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My Solstice Carols: Songs of Life

Debra Redalia

The first year I celebrated Winter Solstice was 1987. I had experienced a huge awakening to Nature in July of that year and by Winter Solstice I had already begun to learn about aligning with Nature by celebrating the seasons.

I knew I wanted to celebrate Winter Solstice but I didn’t know what to do. So I did nothing beyond deciding to acknowledge the day as the start of the new solar year that supports all life on Earth.

The next year as December came around, I realized that I no longer wanted to sing Christmas carols. It wasn’t that I didn’t want to sing, it was that I wanted to sing something appropriate to Winter Solstice.

So I began to research the history of carols and found to my surprise that some of our most popular “Christmas” carols existed originally as Winter Solstice carols. “Deck the Halls,” for example, instructs us to hand boughs of holly and sing “yuletide” carols. Yule far predates the birth of Christ as a Winter Solstice celebration. “The Holly and the Ivy” refers to “the rising of the sun”. “Here We Come a Wassailing” refers to the tradition of drinking a from a Wassail bowl with a toast to good health for the coming year. And there are more.

I also learned that in early times, words and tunes were interchangeable. Carols were for both singing and dancing. Thus I found it was completely allowable for me to use any words with any tune and even write new words or rewrite existing words. Historically, carols were very fluid and on-the-spot and belonged to everyone.

Over the years, I have written more than two dozen carols. Some years I write more than others. I started with Winter Solstice carols and then started writing carols for Summer Solstice and the Equinoxes. I have acquired a number of books with old carols, such as the Oxford Book of Carols to use as inspiration.

I love to write these songs because it gives me something to sing that connects my individual life with All of Life. And I just feel full of life and joy when I sing them.

Today I would like to share with you one of my most beloved carols. I am working on putting together a whole songbook for next Winter Solstice.

The first time I sang this at an open mike, people came up to me with tears in their eyes. Years later a friend of mine invited me to a Christmas party for musicians where everyone was expected to perform. I had a stuffy head that night and could barely sing. But I sang this song as best I could. My friend said, “Wow, you are really in your element with this song. This is what you should be singing.” And he was right. These are the songs that are close to my heart and I am sure I will write and sing many more. These are Songs of Life.

Love Is On the Way

The tune for this carol comes from Besançon, a town in the eastern part of France. We know it today as “Shepherds Shake Off Your Drowsy Sleep." The words are adapted by me from two different versions in the Oxford Book of Carols. Shepherds, The Chorus Come and Swell
and People Look East.

uite simply, this blog is about orienting ourselves and our lives to life, instead of orienting ourselves and our lives to industrial consumerism. Here we are sharing our own journey. You come too.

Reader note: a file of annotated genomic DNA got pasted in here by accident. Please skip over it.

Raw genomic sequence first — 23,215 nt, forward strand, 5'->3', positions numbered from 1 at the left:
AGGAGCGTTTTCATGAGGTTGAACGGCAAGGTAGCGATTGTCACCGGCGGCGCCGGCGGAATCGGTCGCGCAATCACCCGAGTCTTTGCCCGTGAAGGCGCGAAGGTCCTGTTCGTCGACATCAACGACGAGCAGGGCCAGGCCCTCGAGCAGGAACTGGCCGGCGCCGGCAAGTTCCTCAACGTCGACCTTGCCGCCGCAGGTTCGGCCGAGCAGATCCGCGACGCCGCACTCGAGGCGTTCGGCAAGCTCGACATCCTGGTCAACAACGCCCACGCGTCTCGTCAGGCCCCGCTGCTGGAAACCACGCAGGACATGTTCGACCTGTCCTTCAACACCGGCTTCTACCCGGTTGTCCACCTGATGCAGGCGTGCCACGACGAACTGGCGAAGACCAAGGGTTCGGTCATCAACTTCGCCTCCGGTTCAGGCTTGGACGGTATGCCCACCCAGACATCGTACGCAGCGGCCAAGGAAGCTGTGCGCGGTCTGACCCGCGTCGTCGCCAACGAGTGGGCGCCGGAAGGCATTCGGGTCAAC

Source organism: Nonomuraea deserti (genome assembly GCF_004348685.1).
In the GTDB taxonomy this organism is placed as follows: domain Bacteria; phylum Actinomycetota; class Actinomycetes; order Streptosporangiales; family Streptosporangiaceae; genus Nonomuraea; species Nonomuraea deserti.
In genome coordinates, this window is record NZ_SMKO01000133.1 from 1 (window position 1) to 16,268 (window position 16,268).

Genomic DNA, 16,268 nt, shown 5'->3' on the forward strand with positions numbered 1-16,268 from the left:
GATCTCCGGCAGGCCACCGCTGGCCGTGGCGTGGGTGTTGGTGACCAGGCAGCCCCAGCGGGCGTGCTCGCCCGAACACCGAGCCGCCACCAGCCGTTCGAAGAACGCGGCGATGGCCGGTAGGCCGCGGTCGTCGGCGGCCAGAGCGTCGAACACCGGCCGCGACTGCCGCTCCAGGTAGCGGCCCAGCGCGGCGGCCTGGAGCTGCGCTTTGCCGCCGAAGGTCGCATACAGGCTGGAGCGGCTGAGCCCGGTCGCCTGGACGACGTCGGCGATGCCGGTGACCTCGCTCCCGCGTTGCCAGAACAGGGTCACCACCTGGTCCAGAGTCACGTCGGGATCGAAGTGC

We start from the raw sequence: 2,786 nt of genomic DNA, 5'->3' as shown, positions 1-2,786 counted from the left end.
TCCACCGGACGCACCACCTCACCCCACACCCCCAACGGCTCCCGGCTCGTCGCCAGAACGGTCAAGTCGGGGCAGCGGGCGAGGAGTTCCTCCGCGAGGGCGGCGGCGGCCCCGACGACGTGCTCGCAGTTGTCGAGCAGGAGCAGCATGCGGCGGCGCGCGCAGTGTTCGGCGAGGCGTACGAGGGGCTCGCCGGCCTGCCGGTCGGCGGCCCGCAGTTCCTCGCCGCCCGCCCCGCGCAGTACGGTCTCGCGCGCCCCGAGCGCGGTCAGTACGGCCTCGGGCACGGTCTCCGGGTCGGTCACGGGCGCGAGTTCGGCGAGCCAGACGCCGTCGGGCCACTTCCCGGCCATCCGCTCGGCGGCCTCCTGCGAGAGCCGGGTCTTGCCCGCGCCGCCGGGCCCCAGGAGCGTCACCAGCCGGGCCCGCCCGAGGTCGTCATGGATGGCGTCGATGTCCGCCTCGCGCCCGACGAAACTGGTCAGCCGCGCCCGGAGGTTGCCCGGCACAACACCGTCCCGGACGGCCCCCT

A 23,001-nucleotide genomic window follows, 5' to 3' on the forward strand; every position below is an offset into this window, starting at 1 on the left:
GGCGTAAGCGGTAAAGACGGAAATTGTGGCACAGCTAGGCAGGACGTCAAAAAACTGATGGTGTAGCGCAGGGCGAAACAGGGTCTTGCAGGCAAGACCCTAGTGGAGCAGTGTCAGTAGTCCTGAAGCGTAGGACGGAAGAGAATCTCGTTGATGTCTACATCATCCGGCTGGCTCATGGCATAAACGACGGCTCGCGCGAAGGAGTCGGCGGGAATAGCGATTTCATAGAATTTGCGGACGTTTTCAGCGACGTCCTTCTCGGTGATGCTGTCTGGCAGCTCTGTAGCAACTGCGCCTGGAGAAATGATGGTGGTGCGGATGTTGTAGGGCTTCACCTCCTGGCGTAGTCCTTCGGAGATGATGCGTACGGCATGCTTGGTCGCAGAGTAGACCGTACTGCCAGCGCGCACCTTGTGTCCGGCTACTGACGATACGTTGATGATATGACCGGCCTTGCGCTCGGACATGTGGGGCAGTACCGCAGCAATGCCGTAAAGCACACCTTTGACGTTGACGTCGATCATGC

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Debra & Larry Redalia
lifepartners + soulmates

For more than 30 years we have been delving into the nature and activities of life together. Indeed, this has been and continues to be the very reason we are together. With delight we research, explore, observe and even wake each other up in the middle of the night to discuss how life functions and how we can function as life—even while living in the modern world. We each are different from the norm, but we are different in the same way, so we have been able to think outside of the ordinary together and find the extraordinary workings of life.

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People, look East, the time is near
Of the crowning of the year.
Make your house fair as you are able,
Trim the heart, and set the table.
People, look East, and sing today;
Love the guest on the way.

Furrows, be glad. Though earth is bare,
One more seed is planted there:
Give up your strength the seed to nourish,
That in course the flower may flourish.
People, look East, and shining today:
Love, the rose is on the way.

Birds, though ye long have ceased to build.
Guard the nest that must be filled.
Even the hour when wings is frozen
He for fledging-time has chosen.
People, look East, and sing today:
Love, the Bird is on the way

Stars keep the watch. When night is dim
One more light the bowl shall brim,
Shining beyond the frosty weather.
Bright as the sun and moon together.
People, look East, and shining today.
Love, the star is on the way.

Angels, announce to man and beast
That which cometh from the East.
Set every peak and valley humming
With the word, the sun is coming.
People, look East, and sing today:
Love, the Light is on the way

Hark! even now the bell ring round.
Listen to their merry sound;
Hark! how the birds new songs are making,
As if winter’s chains were breaking
People, look East, and sing today:
Love, the Sun is on the way.

See how the flower all burst anew.
Thinking snow is summer dew;
See how the stars afresh are glowing
All their brightest beams bestowing.
People, look East, and sing today:
Sun and Light have comeback tis way.

Now it is come, the age of peace,
Strife and sorrow now shall cease!
Open your heart to all around you
Take in the love that is here with the year new
People look east and sing today
Love and peace are here to stay.